Parents are feeling out of touch with their children’s studies, with two fifths (42%) admitting they don’t know what their child is doing at school.
This is according to new research from Canvas, the Virtual Learning Environment, which investigated parental engagement in primary and secondary school education. The study comes at a time when PTA UK is calling on the government to do more to engage parents in schools, arguing that closer collaboration leads to better outcomes.
Two thirds (67%) of parents with children in primary or secondary education agree there needs to be a closer relationship between parents and teachers, while a third (33%) even go so far as to suggest that some teachers are ‘reluctant’ to involve parents in education.
The fact that the same proportion (33%) also feel that their child’s teachers don’t have enough time for them suggests that many overburdened education professionals simply lack the capacity to keep parents regularly in the loop with their child’s progress. This is supported by data from an earlier survey, which shows that more than two in three (61%) teachers feel that they are spending more time on marking now than they were five years ago.
Interestingly, it is primary school parents who feel most detached from their children’s studies (42% vs 39% secondary), and who have a greater appetite for closer collaboration. Seven in ten (71%) want a closer relationship with teachers versus 62% of secondary school parents, and two thirds (66%) feel their child would benefit from them being more involved, compared to just half (52%) of those at secondary school.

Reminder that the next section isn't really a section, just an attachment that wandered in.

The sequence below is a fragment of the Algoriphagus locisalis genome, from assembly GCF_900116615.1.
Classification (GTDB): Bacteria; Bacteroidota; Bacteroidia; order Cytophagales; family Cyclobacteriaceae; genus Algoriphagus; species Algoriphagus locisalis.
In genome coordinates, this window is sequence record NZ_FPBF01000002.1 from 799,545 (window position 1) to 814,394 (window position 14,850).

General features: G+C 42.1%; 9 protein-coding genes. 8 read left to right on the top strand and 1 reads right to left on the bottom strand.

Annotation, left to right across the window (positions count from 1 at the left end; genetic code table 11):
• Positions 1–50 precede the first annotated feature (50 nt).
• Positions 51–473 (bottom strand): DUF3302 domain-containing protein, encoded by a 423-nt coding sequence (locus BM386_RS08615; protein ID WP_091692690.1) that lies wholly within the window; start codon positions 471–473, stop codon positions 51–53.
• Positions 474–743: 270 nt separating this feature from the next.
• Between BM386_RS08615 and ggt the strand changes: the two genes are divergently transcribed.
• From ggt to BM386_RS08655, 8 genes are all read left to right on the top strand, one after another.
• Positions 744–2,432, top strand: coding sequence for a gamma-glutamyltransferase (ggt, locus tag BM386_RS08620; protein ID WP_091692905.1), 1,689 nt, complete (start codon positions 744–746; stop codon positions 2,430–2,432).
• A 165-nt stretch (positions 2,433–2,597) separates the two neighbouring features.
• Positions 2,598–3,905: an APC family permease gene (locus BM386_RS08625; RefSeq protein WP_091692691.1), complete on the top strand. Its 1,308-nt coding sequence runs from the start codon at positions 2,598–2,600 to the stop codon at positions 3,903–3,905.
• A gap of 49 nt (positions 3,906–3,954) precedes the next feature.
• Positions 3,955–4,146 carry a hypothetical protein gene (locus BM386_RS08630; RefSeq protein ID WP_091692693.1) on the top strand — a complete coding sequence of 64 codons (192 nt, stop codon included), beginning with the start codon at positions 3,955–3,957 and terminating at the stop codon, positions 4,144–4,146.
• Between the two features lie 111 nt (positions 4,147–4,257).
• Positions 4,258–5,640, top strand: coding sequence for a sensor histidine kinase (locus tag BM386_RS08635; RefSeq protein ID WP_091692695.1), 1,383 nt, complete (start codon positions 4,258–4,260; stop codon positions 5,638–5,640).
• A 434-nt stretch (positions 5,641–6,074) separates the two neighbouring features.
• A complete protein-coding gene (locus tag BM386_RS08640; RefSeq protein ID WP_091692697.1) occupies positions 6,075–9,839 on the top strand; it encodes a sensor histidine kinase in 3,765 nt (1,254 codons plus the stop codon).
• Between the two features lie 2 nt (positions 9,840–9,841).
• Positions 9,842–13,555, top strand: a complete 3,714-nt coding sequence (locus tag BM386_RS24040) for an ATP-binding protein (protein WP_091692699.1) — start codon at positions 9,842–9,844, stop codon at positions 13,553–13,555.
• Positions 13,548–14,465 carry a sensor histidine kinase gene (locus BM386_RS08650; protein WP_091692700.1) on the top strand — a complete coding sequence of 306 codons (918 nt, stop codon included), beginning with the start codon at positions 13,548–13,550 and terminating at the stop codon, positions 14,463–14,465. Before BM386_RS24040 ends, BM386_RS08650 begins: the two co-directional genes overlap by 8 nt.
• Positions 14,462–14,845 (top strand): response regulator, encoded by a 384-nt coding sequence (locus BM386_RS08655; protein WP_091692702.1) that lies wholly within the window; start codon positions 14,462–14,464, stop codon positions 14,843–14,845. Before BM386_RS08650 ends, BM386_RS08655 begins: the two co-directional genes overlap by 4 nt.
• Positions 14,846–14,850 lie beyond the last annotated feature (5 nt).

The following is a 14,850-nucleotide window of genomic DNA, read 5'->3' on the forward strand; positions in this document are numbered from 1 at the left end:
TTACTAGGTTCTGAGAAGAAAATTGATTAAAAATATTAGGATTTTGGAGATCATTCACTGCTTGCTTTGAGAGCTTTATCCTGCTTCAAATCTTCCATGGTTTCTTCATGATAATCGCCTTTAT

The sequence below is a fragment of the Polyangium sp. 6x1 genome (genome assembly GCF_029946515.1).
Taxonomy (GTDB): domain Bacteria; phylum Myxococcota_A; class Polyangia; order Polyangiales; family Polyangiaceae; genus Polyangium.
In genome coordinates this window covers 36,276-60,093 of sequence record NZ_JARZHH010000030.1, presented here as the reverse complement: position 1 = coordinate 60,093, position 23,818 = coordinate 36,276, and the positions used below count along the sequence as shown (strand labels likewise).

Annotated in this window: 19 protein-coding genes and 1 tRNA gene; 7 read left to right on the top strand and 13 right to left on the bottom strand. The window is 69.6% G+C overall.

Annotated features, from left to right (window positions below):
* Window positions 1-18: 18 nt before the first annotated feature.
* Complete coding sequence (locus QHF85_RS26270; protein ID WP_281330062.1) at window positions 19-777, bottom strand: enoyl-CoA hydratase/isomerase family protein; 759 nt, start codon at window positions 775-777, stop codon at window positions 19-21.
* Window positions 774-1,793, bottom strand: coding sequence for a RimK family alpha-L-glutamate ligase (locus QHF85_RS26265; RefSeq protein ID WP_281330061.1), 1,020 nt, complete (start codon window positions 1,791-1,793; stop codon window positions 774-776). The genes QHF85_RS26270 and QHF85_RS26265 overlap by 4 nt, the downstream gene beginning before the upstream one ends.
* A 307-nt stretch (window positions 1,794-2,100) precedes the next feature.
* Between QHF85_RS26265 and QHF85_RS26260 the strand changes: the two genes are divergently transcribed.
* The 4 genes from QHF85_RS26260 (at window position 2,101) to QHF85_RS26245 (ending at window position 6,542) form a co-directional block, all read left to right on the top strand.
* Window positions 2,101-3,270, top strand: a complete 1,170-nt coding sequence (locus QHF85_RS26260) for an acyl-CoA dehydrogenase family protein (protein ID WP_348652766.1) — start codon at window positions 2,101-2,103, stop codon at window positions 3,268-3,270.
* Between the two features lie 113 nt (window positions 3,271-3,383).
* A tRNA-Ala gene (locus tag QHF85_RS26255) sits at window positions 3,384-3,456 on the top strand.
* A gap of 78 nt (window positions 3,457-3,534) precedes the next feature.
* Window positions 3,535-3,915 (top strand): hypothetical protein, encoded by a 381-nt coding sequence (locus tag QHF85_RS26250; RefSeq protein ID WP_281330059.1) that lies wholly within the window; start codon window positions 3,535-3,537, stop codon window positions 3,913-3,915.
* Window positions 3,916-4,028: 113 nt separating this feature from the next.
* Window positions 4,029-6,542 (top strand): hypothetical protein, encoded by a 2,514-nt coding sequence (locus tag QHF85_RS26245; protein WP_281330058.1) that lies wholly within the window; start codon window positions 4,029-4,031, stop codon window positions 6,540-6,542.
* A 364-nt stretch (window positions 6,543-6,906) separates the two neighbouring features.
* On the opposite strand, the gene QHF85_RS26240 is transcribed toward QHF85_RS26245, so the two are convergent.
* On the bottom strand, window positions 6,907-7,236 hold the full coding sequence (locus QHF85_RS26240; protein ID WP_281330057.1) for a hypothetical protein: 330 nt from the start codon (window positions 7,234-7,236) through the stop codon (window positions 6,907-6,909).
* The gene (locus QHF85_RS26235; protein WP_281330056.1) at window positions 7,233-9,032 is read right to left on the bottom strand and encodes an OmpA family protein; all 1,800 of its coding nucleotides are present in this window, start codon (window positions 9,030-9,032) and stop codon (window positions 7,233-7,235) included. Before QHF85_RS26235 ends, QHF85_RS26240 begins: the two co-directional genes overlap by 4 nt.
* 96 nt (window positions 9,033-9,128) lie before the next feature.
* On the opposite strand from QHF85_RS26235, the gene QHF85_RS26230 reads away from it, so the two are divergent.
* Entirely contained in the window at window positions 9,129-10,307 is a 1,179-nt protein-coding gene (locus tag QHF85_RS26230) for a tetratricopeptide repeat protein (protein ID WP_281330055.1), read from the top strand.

When considering the best approach to improve engagement, studies show that participating in training, shared reading programmes and greater parent/teacher communication have all been shown to increase parental confidence and involvement. Furthermore, two in three (67%) parents feel that schools could make better use of technology to implement these practices, reducing the strain on teachers and keeping parents up to date. This belief that technology enables better communication rises to 75% among primary school parents.
Schools and colleges have a duty to involve parents in their children's study, recognising that a closer relationship with this group can only help to further engage, motivate and inspire students - Craig Ring, Rooks Heath College
Craig Ring of Rooks Heath College commented on the importance of involving parents in education: "While I frequently hear about a lingering disconnect between schools and families – with parents feeling that they aren’t as involved as they should be in their children's’ education, at Rooks Heath the crucial role of parents is supported and nurtured.
“Schools and colleges have a duty to involve parents in their children's study, recognising that a closer relationship with this group can only help to further engage, motivate and inspire students. Technology plays a vital role in bringing parents and teachers together, enabling ongoing collaboration and enabling a more joined up approach to education."
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